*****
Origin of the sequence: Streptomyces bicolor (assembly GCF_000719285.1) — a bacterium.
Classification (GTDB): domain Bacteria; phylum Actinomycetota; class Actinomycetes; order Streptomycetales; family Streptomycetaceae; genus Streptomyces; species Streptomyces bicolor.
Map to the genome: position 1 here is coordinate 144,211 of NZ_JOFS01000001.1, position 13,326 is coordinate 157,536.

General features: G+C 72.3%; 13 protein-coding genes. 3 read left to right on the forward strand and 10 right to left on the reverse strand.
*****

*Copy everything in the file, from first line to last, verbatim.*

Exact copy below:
Origin of the sequence: Streptomyces bicolor (assembly GCF_000719285.1) — a bacterium.
Classification (GTDB): domain Bacteria; phylum Actinomycetota; class Actinomycetes; order Streptomycetales; family Streptomycetaceae; genus Streptomyces; species Streptomyces bicolor.
Map to the genome: position 1 here is coordinate 144,211 of NZ_JOFS01000001.1, position 13,326 is coordinate 157,536.

General features: G+C 72.3%; 13 protein-coding genes. 3 read left to right on the forward strand and 10 right to left on the reverse strand.